Saturday, January 14, 2012

A lack of civility is a new thing? Hardly.

Article first published as Political Discourse Hasn't Changed in 200 Years on Technorati.

Debbie Wasserman-Schultz, addressing the press in New Hampshire after the primary, opined on the tea party, linking the growth of the movement to the shooting in Tuscon of Representative Gabrielle Giffords:
We need to make sure that we tone things down, particularly in light of the Tucson tragedy from a year ago, where my very good friend, Gabby Giffords--who is doing really well, by the way--The discourse in America, the discourse in Congress in particular...has really changed, I'll tell you. I hesitate to place blame, but I have noticed it take a very precipitous turn towards edginess and lack of civility with the growth of the Tea Party movement.
Really, she didn't hesitate for very long. And the general idea--that divisive political rhetoric was somehow to blame for the tragic shooting--is nothing new. In fact, the theme appeared almost immediately, following the shooting. And blame for such rhetoric was placed squarely on conservative and tea party shoulders. In particular Sarah Palin was blamed, largely because of the graphics she had used on a map for potential "targets" in upcoming elections.

These new comments by Wasserman-Schultz have ignited a wave of commentary already, with opinions largely following those previously expressed, as conservative and right-wing writers and pundits criticize her for trying to make the linkage while liberal, progressive, and left-wing writers and pundits credit her for speaking the truth.

But what's amazing about all of this, in my opinion, is the near-infinitesimal memory of those claiming that there has even been a heretofore unprecedented increase in divisive--and violent--political rhetoric and imagery. They have no concept of American history in this regard, whatsoever.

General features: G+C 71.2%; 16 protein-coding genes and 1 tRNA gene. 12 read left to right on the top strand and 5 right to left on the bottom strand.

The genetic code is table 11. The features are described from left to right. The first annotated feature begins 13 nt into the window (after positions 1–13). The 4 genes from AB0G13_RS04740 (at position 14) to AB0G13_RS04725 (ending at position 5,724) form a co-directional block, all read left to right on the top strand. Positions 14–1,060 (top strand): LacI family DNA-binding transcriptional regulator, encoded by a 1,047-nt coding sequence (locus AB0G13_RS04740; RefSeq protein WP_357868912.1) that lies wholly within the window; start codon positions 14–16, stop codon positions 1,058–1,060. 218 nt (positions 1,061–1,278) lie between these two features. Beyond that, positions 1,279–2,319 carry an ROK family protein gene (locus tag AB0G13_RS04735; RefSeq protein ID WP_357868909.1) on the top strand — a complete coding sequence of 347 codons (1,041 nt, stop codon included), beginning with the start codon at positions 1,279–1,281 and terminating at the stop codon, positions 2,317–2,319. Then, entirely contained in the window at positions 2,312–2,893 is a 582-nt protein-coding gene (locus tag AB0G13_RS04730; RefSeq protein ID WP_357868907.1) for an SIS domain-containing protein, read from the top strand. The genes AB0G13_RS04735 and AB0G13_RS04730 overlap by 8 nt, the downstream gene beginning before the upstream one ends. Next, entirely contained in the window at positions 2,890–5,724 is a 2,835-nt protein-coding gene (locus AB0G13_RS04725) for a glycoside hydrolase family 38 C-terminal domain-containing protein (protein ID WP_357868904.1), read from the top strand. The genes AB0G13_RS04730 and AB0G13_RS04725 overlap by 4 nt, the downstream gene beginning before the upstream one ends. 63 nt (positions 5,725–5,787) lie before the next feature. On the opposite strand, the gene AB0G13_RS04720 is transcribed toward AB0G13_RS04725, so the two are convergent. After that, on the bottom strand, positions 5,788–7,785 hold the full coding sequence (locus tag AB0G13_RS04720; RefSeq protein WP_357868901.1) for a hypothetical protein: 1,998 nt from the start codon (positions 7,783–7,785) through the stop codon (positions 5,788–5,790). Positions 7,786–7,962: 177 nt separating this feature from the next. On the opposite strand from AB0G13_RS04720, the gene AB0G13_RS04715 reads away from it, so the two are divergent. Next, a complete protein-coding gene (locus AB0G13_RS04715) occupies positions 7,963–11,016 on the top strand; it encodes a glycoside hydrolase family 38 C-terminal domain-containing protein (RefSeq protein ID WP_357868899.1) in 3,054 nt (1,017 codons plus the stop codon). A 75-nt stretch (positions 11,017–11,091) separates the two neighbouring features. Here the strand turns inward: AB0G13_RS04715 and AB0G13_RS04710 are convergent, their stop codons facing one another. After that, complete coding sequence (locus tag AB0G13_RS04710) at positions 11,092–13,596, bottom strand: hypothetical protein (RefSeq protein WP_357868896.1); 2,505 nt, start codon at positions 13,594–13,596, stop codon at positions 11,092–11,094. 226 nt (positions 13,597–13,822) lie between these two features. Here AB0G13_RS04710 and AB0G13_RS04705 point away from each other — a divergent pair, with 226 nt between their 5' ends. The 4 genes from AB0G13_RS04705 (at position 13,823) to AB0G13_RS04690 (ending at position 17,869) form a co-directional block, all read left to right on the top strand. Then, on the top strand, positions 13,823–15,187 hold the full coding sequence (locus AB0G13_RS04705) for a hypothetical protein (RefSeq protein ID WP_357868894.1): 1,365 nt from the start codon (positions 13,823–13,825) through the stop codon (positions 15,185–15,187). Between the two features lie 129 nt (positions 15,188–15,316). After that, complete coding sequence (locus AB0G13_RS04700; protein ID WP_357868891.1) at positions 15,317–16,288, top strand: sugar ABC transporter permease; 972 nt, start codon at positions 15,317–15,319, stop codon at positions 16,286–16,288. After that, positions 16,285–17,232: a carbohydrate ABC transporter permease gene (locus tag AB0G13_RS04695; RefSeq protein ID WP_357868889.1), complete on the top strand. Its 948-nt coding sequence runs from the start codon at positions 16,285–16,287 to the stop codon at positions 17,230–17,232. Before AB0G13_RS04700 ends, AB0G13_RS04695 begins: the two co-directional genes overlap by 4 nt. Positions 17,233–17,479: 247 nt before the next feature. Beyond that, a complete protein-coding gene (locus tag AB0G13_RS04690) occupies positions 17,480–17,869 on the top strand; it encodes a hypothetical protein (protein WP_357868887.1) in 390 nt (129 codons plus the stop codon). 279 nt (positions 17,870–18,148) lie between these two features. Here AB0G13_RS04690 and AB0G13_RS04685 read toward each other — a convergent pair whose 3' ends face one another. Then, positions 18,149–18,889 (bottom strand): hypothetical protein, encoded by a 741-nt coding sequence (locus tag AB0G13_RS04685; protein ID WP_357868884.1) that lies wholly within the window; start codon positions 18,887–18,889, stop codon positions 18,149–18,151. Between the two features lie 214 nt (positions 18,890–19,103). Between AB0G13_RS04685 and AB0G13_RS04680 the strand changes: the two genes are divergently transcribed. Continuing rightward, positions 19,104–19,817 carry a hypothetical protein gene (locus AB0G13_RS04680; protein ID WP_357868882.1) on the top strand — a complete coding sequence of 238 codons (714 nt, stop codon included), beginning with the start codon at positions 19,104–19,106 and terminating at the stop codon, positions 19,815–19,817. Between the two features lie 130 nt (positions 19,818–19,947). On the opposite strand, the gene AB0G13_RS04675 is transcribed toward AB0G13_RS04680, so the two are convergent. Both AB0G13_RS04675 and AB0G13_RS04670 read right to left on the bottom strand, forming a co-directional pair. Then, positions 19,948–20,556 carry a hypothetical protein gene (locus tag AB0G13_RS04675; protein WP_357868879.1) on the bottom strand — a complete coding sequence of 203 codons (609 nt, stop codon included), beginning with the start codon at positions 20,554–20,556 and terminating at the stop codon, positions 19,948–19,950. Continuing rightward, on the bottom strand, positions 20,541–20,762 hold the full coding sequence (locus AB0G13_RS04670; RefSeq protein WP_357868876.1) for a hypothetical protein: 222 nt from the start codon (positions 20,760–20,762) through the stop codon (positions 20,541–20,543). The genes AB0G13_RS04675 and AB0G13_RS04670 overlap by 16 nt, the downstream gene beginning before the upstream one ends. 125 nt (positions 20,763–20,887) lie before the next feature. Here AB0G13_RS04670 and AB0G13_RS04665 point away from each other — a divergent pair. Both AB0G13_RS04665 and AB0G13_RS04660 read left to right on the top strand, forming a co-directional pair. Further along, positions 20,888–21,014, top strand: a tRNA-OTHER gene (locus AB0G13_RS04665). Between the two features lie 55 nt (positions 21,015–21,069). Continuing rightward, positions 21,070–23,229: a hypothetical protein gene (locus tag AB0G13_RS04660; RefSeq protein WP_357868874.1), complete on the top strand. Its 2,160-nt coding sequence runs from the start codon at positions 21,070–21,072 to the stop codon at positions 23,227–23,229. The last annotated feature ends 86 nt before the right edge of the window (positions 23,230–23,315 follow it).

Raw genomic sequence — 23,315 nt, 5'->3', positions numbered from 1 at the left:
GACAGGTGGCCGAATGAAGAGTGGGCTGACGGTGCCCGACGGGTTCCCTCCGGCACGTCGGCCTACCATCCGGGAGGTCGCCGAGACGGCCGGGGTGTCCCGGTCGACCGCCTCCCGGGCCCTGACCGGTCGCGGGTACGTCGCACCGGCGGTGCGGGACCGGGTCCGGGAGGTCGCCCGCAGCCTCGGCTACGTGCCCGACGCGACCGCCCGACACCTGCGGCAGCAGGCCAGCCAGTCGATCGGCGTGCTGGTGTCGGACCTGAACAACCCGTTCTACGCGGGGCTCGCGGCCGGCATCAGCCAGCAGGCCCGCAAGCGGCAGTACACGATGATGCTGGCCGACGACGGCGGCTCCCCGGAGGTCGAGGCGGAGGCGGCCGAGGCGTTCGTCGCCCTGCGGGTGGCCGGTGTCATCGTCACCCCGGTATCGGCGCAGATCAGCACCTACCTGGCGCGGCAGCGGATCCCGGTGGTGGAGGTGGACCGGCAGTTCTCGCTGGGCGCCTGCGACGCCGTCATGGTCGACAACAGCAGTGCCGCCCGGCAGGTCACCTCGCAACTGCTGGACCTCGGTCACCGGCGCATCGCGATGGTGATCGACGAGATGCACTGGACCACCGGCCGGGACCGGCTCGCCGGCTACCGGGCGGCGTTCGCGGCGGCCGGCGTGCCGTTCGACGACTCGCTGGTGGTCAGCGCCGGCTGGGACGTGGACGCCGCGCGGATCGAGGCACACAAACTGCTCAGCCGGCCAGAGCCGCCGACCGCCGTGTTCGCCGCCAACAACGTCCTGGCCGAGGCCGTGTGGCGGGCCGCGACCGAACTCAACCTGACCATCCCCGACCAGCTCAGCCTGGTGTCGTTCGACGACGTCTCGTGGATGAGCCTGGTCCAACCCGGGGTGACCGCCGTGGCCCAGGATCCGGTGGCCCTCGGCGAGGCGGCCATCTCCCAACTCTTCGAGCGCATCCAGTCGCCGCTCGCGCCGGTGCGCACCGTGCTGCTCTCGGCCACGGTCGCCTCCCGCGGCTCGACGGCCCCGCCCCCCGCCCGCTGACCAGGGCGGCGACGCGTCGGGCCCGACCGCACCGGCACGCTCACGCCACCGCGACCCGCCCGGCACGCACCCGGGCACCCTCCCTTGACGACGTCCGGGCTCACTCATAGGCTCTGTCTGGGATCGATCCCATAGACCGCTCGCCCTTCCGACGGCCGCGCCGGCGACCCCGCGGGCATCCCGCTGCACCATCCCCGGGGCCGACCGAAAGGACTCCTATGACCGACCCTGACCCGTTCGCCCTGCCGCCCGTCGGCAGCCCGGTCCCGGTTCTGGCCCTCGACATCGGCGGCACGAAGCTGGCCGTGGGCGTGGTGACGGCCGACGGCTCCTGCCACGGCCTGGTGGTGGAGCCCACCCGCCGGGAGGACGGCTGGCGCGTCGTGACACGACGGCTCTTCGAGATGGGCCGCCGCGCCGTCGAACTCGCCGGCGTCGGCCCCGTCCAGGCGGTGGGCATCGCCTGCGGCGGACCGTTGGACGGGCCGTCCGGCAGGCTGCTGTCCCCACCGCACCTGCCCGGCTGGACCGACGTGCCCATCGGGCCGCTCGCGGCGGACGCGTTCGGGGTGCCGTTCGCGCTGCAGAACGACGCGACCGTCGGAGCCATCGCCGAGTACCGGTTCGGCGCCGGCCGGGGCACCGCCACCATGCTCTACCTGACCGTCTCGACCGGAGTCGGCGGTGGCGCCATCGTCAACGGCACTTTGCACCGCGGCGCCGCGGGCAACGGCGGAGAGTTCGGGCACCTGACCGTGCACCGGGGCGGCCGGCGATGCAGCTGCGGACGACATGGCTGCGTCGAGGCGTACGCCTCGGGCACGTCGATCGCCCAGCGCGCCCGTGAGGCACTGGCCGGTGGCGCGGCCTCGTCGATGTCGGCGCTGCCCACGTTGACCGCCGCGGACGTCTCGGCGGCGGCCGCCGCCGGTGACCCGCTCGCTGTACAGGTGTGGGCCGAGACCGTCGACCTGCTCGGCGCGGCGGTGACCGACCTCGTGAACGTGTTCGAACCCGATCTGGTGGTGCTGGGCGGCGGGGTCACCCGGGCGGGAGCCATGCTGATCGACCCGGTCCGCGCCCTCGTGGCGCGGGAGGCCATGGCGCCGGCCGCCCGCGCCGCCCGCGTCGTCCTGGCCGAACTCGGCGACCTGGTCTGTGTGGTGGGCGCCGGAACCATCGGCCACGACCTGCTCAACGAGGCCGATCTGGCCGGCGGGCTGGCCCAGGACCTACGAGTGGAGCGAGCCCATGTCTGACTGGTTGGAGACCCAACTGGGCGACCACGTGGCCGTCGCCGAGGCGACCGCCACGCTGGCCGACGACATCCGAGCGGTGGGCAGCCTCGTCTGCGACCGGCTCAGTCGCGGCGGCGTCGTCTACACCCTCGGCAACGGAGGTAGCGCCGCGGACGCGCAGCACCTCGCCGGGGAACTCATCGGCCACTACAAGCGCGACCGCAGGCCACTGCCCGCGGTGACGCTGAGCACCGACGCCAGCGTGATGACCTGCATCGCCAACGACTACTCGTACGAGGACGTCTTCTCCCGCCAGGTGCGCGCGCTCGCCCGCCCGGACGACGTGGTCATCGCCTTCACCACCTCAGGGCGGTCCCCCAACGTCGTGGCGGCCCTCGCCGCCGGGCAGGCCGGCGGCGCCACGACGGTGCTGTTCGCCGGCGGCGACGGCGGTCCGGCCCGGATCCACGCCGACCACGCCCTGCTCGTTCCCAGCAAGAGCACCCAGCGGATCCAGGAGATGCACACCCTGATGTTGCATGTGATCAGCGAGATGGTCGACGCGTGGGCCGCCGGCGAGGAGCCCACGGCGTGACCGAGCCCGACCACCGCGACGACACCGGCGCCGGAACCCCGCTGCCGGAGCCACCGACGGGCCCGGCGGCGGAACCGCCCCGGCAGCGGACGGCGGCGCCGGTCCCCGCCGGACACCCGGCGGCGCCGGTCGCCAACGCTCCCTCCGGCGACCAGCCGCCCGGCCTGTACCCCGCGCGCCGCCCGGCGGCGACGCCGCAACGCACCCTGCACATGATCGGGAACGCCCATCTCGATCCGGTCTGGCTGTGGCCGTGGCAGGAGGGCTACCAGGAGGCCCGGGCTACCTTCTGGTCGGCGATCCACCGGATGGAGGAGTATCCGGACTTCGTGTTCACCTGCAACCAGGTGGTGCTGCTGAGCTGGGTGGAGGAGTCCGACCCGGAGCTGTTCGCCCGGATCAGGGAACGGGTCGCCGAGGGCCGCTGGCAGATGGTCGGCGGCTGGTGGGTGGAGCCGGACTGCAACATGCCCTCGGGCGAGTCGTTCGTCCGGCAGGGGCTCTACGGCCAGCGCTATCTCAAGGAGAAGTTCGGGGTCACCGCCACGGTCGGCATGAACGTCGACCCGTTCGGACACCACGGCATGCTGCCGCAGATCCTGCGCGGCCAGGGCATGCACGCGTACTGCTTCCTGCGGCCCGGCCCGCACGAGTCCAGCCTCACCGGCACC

During the previous administration--that of George W. Bush--rhetoric was every bit as divisive, especially during the aftermath of the 2000 Election and during the years following the invasion of Iraq. Aside from various calls to waterboard and torture various members of the administration, there was a constant barrage of violent imagery criticizing the President. Hell, a movie was made with the theme of assassinating him.

The years under Clinton were not that much better, particularly after the Impeachment began. Can we so easily forget Alec Baldwin's call to have Henry Hyde and his family "stoned to death"? Or the rhetoric coming from people angered by the Ruby Ridge and Waco fiascoes?

The truth is, divisive discourse--flavored with violent imagery--has been standard fare in U.S. politics since the nation was founded. Some periods are worse than others, that is true, but the general tenor is omnipresent. What's amazing is how infrequently such language has spilled over into action. The most famous case of this happening is undoubtedly the caning of Senator Charles Sumner by Representative Preston Brooks in 1856.

For those unfamiliar with the story, it began with Sumner taking the floor of the Senate to make a speech denouncing the Kansas-Nebraska Act, which allowed those territories to determine--via popular vote--if they would be Slave or Free States. In the speech, he attacked Senator Andrew Butler--an author of the Act--going so far as to call his mistress an ugly harlot and to mock Butler's mannerisms and speech (Butler had recently suffered a debilitating stroke). A few days later, Brooks--nephew of Butler--beat Sumner into unconsciousness with a cane in revenge for the verbal attacks on Butler and South Carolina.

The incident reflected the the rising tide of emotions that would sweep the United States into civil war. It was seized on by both sides for its propaganda value, the North seeing it as an unjustified assault, the South as a righteous and provoked response to personal attacks.

The tragedy of Giffords' shooting notwithstanding, nothing about the current state of affairs in politics is particularly unusual or particularly divisive. Even given the sometimes revolutionary flavor of comments from tea party types--and Occupy Wall Street types--nothing suggests a looming civil war. In fact, one could argue that the consistent harping on the divisiveness of current discourse is more divisive than the discourse, itself. And Wasserman-Schultz is doing her part to keep it going.

 Cheers, all.

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